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A Million Ways to Die in the West, distributed by Universal Pictures, 116 minutes, Rated R, 2014

This Western spoof does not show us a million ways to die on the 19th-century frontier, but it shows us enough—gunfire, poison, disease, stampeding bulls, falling blocks of ice, to name a few. The film is essentially two hours of one man, actor/writer/director Seth MacFarlane, telling the same expletive-filled joke about how it stank to live in the Wild West. His one-joke pony achieves varying amounts of scatological success, ranging from crude to cringe-worthy crude—funny enough to sustain a Saturday Night Live skit or maybe even a half-hour of MacFarlane’s long-running animated program Family Guy, but not a two-hour feature film. Rather than a well-tuned comedian, MacFarlane comes across as a drunken uncle at a family reunion who won’t stop telling his one funny story to each relative—with the story becoming dirtier, more bombastic and less funny with each telling. Only the drunken uncle passing out—or, in this case, the closing credits—can bring any relief.

With Family Guy MacFarlane disguises a paper-thin, clichéd sitcom within a cartoon turnstile of pop culture references, fart jokes and bloody violence. A Million Ways to Die disguises a bland romantic comedy within—wouldn’t you know it—a turnstile of pop culture references, fart jokes and bloody violence. But in the film the laughs come slower, and there’s no cartoon, though MacFarlane, with his smug, clean-shaven boyish face, seems like a cartoon figure, something of a dark-haired Tintin. He plays Albert Stark, a cowardly pacifist who is much smarter than everyone around him yet is a terrible sheep farmer.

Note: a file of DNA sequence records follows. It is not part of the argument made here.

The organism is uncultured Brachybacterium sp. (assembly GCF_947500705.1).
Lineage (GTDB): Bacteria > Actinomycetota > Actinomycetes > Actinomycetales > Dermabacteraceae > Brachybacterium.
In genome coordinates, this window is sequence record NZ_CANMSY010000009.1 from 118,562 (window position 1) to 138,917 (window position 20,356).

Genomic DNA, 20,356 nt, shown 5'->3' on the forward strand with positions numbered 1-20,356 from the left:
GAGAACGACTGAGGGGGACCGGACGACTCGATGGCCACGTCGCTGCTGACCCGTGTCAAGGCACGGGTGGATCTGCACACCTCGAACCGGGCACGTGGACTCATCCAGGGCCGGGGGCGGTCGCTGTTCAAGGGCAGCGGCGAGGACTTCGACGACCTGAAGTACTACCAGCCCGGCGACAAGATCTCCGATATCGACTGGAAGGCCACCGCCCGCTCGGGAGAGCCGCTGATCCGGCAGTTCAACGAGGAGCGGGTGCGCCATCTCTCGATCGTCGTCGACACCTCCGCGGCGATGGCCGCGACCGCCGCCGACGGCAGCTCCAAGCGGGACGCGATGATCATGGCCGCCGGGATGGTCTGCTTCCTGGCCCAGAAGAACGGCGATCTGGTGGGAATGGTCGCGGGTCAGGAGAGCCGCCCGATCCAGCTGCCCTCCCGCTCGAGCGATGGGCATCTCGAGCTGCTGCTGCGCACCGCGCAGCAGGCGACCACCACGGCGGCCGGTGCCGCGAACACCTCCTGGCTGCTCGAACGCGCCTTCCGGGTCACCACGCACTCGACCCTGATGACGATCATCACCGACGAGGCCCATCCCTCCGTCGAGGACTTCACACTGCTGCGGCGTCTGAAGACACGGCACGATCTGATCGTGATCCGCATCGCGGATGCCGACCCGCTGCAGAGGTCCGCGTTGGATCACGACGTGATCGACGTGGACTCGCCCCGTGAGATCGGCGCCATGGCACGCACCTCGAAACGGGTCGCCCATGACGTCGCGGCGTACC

MacFarlane seems to have scraped the plot from the bottom of a garbage bin filled with bad Valentine’s Day movies. Albert’s girlfriend with a brick wall of a personality, Louise (Amanda Seyfried), breaks up with him, and he desperately tries to get her back with the help of another girl, the beautiful and funny Anna (Charlize Theron). Albert comes to the stunning conclusion—about 90 minutes after the audience does—that the second girl is better in every way, shape and form than the first. He quarrels over these women with two men—a slickster with a twirly mustache (Neil Patrick Harris) and a violent outlaw (Liam Neeson). A side plot involves his innocent best friend (Giovanni Ribisi) dating a prostitute (Sarah Silverman) who refuses to have sex with him until they get married.

The humor is in the anachronisms. MacFarlane brings a 21st-century cultural awareness to his characters when they discuss life, relationships and especially cunnilingus. (Yes, MacFarlane goes places even Mel Brooks did not venture in his vastly superior 1974 Western spoof Blazing Saddles.) Trouble is the anachronisms permeate the film so thoroughly that one never really gets the sense this is actually a Western. Other than Neeson, what we see are modern-day actors and comedians playing dress up. Jokewise, it’s what you’d expect from MacFarlane—characters make references to Mark Twain and Stephen Foster, eat pot cookies while watching the sunset at Monument Valley and postpone gunfights to poop into not one but two hats. One thing is certain: No one in the West or East will die laughing.